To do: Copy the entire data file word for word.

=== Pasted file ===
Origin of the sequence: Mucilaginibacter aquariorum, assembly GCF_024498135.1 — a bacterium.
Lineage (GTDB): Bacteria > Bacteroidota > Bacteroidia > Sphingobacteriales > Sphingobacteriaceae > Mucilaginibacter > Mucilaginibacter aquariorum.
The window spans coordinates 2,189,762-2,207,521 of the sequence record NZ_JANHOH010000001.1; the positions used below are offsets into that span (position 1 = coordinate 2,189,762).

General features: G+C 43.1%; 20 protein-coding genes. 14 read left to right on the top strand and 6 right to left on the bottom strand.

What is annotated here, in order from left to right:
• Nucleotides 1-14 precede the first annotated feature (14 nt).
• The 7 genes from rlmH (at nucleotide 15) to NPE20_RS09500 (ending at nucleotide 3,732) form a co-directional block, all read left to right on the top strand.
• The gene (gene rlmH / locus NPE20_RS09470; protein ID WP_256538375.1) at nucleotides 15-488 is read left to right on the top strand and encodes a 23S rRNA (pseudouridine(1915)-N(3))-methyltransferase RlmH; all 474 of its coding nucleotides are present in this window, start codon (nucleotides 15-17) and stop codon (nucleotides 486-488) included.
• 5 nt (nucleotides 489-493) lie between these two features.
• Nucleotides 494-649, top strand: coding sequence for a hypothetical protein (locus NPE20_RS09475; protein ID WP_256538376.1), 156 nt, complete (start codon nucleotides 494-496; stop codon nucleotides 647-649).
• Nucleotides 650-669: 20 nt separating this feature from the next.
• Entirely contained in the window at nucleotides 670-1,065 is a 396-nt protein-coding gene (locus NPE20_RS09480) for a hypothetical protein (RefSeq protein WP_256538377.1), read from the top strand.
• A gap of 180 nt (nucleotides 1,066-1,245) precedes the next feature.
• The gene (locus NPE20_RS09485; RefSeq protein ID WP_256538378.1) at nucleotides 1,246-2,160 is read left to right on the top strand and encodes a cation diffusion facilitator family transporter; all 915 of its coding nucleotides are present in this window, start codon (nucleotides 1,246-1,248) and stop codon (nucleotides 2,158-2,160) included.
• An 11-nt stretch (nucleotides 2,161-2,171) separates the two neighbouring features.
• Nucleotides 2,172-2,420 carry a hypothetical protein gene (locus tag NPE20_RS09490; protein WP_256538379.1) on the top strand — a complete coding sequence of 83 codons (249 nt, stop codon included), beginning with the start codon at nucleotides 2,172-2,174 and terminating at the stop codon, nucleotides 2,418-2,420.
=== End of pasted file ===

Origin of the sequence: Mucilaginibacter aquariorum, assembly GCF_024498135.1 — a bacterium.
Lineage (GTDB): Bacteria > Bacteroidota > Bacteroidia > Sphingobacteriales > Sphingobacteriaceae > Mucilaginibacter > Mucilaginibacter aquariorum.
The window spans coordinates 2,189,762-2,207,521 of the sequence record NZ_JANHOH010000001.1; the positions used below are offsets into that span (position 1 = coordinate 2,189,762).

General features: G+C 43.1%; 20 protein-coding genes. 14 read left to right on the top strand and 6 right to left on the bottom strand.

What is annotated here, in order from left to right:
• Nucleotides 1-14 precede the first annotated feature (14 nt).
• The 7 genes from rlmH (at nucleotide 15) to NPE20_RS09500 (ending at nucleotide 3,732) form a co-directional block, all read left to right on the top strand.
• The gene (gene rlmH / locus NPE20_RS09470; protein ID WP_256538375.1) at nucleotides 15-488 is read left to right on the top strand and encodes a 23S rRNA (pseudouridine(1915)-N(3))-methyltransferase RlmH; all 474 of its coding nucleotides are present in this window, start codon (nucleotides 15-17) and stop codon (nucleotides 486-488) included.
• 5 nt (nucleotides 489-493) lie between these two features.
• Nucleotides 494-649, top strand: coding sequence for a hypothetical protein (locus NPE20_RS09475; protein ID WP_256538376.1), 156 nt, complete (start codon nucleotides 494-496; stop codon nucleotides 647-649).
• Nucleotides 650-669: 20 nt separating this feature from the next.
• Entirely contained in the window at nucleotides 670-1,065 is a 396-nt protein-coding gene (locus NPE20_RS09480) for a hypothetical protein (RefSeq protein WP_256538377.1), read from the top strand.
• A gap of 180 nt (nucleotides 1,066-1,245) precedes the next feature.
• The gene (locus NPE20_RS09485; RefSeq protein ID WP_256538378.1) at nucleotides 1,246-2,160 is read left to right on the top strand and encodes a cation diffusion facilitator family transporter; all 915 of its coding nucleotides are present in this window, start codon (nucleotides 1,246-1,248) and stop codon (nucleotides 2,158-2,160) included.
• An 11-nt stretch (nucleotides 2,161-2,171) separates the two neighbouring features.
• Nucleotides 2,172-2,420 carry a hypothetical protein gene (locus tag NPE20_RS09490; protein WP_256538379.1) on the top strand — a complete coding sequence of 83 codons (249 nt, stop codon included), beginning with the start codon at nucleotides 2,172-2,174 and terminating at the stop codon, nucleotides 2,418-2,420.